Training, Exercising and Innovating

Staff Sgt. Neah Howard, 460th Medical Group medical standards NCO in charge, attends to the simulated injuries of Team Buckley members during the Panther Lighting exercise March 25, 2015, on Buckley Air Force Base, Colo. Panther Lightning is Buckley AFB’s version of the Strategic Command exercise, Global Lightning, which is an Air Force-wide exercise that focuses on all combatant commands and their missions.

Staff Sgt. Neah Howard, 460th Medical Group medical standards NCO in charge, attends to the simulated injuries of Team Buckley members during the Panther Lighting exercise March 25, 2015, on Buckley Air Force Base, Colo. Panther Lightning is Buckley AFB’s version of the Strategic Command exercise, Global Lightning, which is an Air Force-wide exercise that focuses on all combatant commands and their missions.

I’d like to personally thank each of you for your outstanding contributions to our semi-annual wartime exercise last week known as GLOBAL THUNDER and our BAFB installation exercise, PANTHER THUNDER. We exercised our wartime missions, shook the dust off our plans, worked through stressful emergency responses, explored potential vulnerabilities, and tested numerous communication paths as we fought through simulated adversaries and endured the usual fog and friction of conflict.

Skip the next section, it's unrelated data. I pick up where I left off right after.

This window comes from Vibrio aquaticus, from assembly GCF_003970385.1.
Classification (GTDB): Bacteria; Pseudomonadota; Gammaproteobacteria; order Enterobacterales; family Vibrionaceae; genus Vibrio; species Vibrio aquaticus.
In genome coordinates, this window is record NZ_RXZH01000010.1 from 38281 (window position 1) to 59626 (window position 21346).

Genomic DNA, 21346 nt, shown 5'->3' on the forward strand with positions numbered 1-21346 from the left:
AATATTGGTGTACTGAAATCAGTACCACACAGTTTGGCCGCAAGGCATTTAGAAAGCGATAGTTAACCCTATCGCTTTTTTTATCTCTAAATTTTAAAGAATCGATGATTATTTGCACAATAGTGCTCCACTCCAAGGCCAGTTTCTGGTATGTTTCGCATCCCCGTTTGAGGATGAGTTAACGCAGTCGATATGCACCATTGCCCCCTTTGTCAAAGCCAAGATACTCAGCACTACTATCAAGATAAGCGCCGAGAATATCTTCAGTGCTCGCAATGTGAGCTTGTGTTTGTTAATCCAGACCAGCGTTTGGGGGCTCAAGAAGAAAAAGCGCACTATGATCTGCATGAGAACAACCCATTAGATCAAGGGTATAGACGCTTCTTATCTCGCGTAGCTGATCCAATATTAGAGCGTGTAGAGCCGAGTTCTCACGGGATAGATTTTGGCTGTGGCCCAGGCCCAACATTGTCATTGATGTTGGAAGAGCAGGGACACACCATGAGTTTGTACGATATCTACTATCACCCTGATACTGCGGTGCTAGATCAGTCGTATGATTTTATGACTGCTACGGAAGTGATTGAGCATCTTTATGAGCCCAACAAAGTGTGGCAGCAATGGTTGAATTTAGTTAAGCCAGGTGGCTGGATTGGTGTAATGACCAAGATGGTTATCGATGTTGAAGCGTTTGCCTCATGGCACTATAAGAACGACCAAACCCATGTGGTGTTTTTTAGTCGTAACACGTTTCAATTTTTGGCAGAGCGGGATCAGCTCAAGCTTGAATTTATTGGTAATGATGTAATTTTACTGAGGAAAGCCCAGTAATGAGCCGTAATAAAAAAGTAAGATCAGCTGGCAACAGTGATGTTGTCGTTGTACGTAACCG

Throughout the week, you performed at the top of your game—this was the most productive and professional team I’ve ever seen in an installation exercise. I’m truly excited about the innovation and the “never die” attitude I saw among our wing’s warriors and our installation partners. When a roadblock was put in your way, you found three ways around it; when you were faced with increasing challenges, you found better solutions; and you were positive and professional the entire time—even when it meant long hours or enduring inconveniences around the base. You took risks when needed and together we found better ways we can, and will, respond to a new variety of threats. Well done.

Our senior leaders realize that the increasing number of exercises we’ve had this year on and around BAFB is in addition to your daily duties and your expanding missions – in many cases with decreased manpower support. Moreover, you’re leading the way with mission and doing more than just “showing up” to an exercise. In testing our combat capabilities and contingency responses, we’re truly learning lessons and revising our processes and not simply repeating previous mistakes. This increased focus will keep us all at the top of our game to protect our people and preserve our mission, regardless if our opponent is a future adversary or a natural disaster.

As General Patton said, “Practice those things in peacetime that you intend to do in war,” because “a pint of sweat will save a gallon of blood.” Thanks for kicking it up a notch, Team Buckley, I’m humbled to serve with you.